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Exploring the eerie, creepy, and possibly paranormal places of Colorado

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Posted at 8:31 AM, Oct 31, 2022
and last updated 2022-10-31 10:31:16-04

DENVER — The end of October is the perfect time to talk about the paranormal, to highlight the haunted, and to show off the spookier side of our state. While the Stanley Hotel of ‘The Shining’ fame might be the most well-known horror destination, Denver7’s Jason Gruenauer decided to visit a few of Colorado’s other haunts ahead of the Halloween holiday.

The Lumber Baron Inn

Built in 1890, this former home in Denver’s Highlands neighborhood has since been restored. It is home to more recent “haunted” fame with the Netflix show ’28 Days Haunted’ filming here. The show, streaming now online, follows ghost hunters as they stay on the property and attempt to contact the paranormal.

Owner Joel Bryant says he has heard noises and experienced feelings in the old mansion, which he owns with his wife. Two teenage girls were allegedly murdered in a bedroom in the 1970s. That murder was never solved.

The Lumber Baron is now open as a bed and breakfast. They host weddings as well.

To see what happened during a tour of the mansion, click on the video above.

The Patterson Inn

Another old mansion, now available for people to stay overnight, is the Patterson Inn in Denver’s Capitol Hill neighborhood. The sandstone building sits at the corner of 11th Avenue and Pennsylvania Street. It was built in the 1890s, and was the home of U.S. Senator Thomas Patterson and his family. If you believe the stories, it may still be home to them.

“We’ve had two claimed full-form apparitions in this past year. Both of an older man in a black suit with a tie, white hair and a mustache,” owner Chris Chiari said. “That description is of Senator Patterson.”

One of the more famous ghost stories to come out of the Patterson came in the 1970’s, when construction workers were remodeling the upstairs.

“The workers were certain the house was haunted, the house was possessed. They convinced the owner to put two dobermans in as guard dogs. The very next morning the two dogs were found dead on the front lawn of the house,” Chiari said.

The Patterson is now a nine-room boutique hotel.

“Your experience in a haunted house has a lot to do with you and how you show up. If you have no belief, this is an old Victorian home. But if you have a curiosity, just two days ago there were guest here with ghost hunting equipment,” the owner added.

Cheesman Park

Just up the street from the Patterson, is a popular Denver park with a dark past.

In the mid-1800s, the land that is now Cheesman Park was known as Mount Prospect Cemetery. The Denver Public Library has an extensive history of the cemetery on its website, including early photographs.

“In 1893, the task of moving 5,000 graves began under the management of undertaker E.P. McGovern. Due to mishandling of the project (including allegations of dismembering corpses so they could be placed in child-size coffins), McGovern was famously dismissed before all of the graves could be relocated,” according to the library’s history of the park.

Basically, all of the headstones were removed but not all of the bodies were.

“To this day, it is estimated that there are 2,000 bodies still buried in the earth here at Cheesman Park,” ghost tour guide Michael Shube told Denver7 back in 2018, citing local historians and research.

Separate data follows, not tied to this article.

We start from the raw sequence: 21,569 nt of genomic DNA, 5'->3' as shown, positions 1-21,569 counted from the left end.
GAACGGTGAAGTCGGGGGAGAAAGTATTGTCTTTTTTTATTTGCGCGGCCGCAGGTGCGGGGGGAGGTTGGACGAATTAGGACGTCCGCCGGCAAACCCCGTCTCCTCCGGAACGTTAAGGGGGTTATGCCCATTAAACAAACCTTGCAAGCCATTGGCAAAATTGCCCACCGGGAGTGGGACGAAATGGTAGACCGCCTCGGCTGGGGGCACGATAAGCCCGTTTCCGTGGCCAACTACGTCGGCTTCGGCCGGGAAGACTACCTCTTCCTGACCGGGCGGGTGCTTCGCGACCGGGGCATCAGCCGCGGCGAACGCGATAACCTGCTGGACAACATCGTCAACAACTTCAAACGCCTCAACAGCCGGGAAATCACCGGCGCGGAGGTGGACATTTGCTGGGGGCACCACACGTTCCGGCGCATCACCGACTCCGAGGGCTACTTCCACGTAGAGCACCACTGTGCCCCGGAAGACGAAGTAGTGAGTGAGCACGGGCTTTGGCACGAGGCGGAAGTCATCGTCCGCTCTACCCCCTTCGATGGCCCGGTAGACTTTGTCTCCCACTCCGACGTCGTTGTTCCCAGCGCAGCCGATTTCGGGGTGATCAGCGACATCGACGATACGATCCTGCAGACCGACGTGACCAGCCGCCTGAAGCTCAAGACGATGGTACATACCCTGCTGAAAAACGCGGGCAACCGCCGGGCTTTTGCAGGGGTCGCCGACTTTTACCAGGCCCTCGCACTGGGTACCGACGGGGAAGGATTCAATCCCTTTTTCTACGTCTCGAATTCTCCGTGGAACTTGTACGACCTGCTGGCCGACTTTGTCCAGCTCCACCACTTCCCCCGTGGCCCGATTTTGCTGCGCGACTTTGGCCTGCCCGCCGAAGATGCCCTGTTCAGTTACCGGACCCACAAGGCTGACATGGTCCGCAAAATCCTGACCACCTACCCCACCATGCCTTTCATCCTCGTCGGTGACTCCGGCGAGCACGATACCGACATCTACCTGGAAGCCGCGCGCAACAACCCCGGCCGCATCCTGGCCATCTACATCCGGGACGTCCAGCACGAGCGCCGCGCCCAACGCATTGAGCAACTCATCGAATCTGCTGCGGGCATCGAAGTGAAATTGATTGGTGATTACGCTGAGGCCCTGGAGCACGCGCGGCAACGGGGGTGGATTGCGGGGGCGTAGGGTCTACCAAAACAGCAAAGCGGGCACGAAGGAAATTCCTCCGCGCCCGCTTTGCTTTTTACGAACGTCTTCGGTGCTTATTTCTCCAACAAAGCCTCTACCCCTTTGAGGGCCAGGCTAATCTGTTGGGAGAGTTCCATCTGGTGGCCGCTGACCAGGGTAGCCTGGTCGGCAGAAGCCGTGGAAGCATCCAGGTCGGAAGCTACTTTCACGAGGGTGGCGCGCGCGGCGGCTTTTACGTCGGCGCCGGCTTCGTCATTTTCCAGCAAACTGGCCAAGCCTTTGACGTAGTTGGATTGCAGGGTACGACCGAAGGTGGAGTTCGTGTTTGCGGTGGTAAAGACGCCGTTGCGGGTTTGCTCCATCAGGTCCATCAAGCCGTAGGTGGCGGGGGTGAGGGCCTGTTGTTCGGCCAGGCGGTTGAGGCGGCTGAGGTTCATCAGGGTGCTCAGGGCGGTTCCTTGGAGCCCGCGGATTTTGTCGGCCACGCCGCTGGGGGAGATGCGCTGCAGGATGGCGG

The Denver Botanic Gardens hosts events known as ‘Ghosts in the Gardens’ to highlight the more haunting history of the area.

The Tower of Memories

A well-known cemetery in Wheat Ridge is home to a lesser-known building, and more importantly, what is inside. At the center of the Crown Hill Cemetery sits a 158-foot tower. The imposing structure is nearly a hundred years old, yet according to cemetery officials, many don’t know what lies inside.

The building is known at the ‘Tower of Memories,’ and is a mausoleum.

“It’s for above-ground burial called entombment. So when you don’t elect to be placed in the ground you can be placed in an above ground crypt,” Dana Herrera of Crown Hill said.

Inside, entire hallways over several floors are lined with crypts, marble slates with names and dates carved on them with caskets on the other side. Other sections of wall space are dedicated to hold urns holding cremated remains.

“There are 6,000 crypts, so that would be casket burials. And there’s 5,000 niches, so that is for cremated remains or ashes,” Herrera said.

In total, there are more than 10,000 people laid to rest in this single building. Herrera says she doesn’t believe the tower is haunted, yet acknowledges the eerie feeling that comes with walking the halls.

“I don’t come here alone in the dark,” she said.

The Oxford Hotel

Finally, just a half-block from Union Station sits the Oxford Hotel. Unlike the Patterson and Lumber Baron, where sightings have occurred in several places, the Oxford’s paranormal past centers around one room; Room 320.

“Back in 1898, there was a woman named Florence Montague, who, around her wedding on her wedding night, went for a walk, came back in, found her husband with another woman. (She) shot the mistress and the husband before taking her own life. And the stories that we've heard over the last 100 or so years from is all from single men who experienced very strange things happening when they're staying in this room. Sometimes the sheets are pulled off the beds, lights flicker off and on unexplainably, and even the water faucets turn off and on,” Ed Blair, the Oxford’s general manager, told Denver7.

You can stay at the Oxford, they offer specific rates to stay in Room 320.

Exploring the eerie, creepy, and possibly paranormal places of Colorado